Gary Oldman finds himself at the front of the Oscar pack in Joe Wright’s patriotic Second World War epic.
With continental Europe falling to Hitler and Britain's army stranded on the French coast, England's faith in their Prime Minister Neville Chamberlain is at an all time low. 65 year-old Winston Churchill is voted into the position by Tories backed into a corner by a Labour Party who would accept no other. Churchill's heavy drinking and judgement are called into question by his own party and the King, but with the weight of the nation on his shoulders, the man many consider a warmonger must lead them through their Darkest Hour. Intriguing sub-plot.
Oldman is in fine form as he takes this larger-than-life portrayal to dizzying heights, perfectly capturing a man forever haunted by his fateful part in the Battle of Gallipoli as he weighs up the possibility of leading more troops to the slaughter.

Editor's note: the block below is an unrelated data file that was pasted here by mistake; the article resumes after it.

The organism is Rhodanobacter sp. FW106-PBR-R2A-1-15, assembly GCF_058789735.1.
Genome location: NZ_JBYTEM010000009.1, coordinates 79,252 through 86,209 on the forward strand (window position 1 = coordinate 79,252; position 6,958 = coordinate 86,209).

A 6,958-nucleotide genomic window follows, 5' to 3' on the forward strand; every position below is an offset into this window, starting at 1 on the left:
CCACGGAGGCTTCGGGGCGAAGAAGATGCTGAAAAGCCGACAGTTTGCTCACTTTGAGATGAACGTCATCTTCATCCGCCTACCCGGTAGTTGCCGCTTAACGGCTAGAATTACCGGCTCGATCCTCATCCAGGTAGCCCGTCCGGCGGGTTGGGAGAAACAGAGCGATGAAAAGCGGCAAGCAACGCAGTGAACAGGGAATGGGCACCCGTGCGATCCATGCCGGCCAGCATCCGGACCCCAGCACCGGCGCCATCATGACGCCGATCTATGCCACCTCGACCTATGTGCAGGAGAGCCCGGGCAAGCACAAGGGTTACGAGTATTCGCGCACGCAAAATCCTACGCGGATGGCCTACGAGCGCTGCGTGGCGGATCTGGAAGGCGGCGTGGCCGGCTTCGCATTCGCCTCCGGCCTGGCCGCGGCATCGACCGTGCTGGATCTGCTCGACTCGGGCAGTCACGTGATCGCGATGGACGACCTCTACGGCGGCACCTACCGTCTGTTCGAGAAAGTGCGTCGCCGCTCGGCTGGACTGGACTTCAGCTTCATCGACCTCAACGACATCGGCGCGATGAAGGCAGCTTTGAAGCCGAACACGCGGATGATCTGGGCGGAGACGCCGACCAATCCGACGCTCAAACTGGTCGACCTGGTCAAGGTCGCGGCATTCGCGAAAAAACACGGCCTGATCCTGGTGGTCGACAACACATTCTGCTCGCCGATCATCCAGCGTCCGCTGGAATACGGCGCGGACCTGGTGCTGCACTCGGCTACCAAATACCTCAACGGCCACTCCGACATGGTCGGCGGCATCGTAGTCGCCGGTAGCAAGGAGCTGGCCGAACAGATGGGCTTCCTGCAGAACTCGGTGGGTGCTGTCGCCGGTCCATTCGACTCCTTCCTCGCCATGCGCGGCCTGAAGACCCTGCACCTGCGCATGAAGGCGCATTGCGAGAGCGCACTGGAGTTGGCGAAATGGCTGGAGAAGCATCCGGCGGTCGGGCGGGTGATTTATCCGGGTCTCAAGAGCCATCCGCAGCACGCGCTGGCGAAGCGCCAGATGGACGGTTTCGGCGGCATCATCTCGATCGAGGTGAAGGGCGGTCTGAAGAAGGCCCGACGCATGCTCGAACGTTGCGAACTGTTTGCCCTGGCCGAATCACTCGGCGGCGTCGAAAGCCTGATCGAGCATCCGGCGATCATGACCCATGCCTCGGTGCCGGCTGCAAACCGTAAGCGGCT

A masterclass in character study and a rousing period piece, Darkest Hour may stand as the best of this year's movies about Churchill and Dunkirk.
“This isn’t an uncritical celebration of British bulldog spirit but a nuanced portrait.” (Independent) (research Chris Coetsee) A remarkable, unrecognisable Gary Oldman as the jowly old man.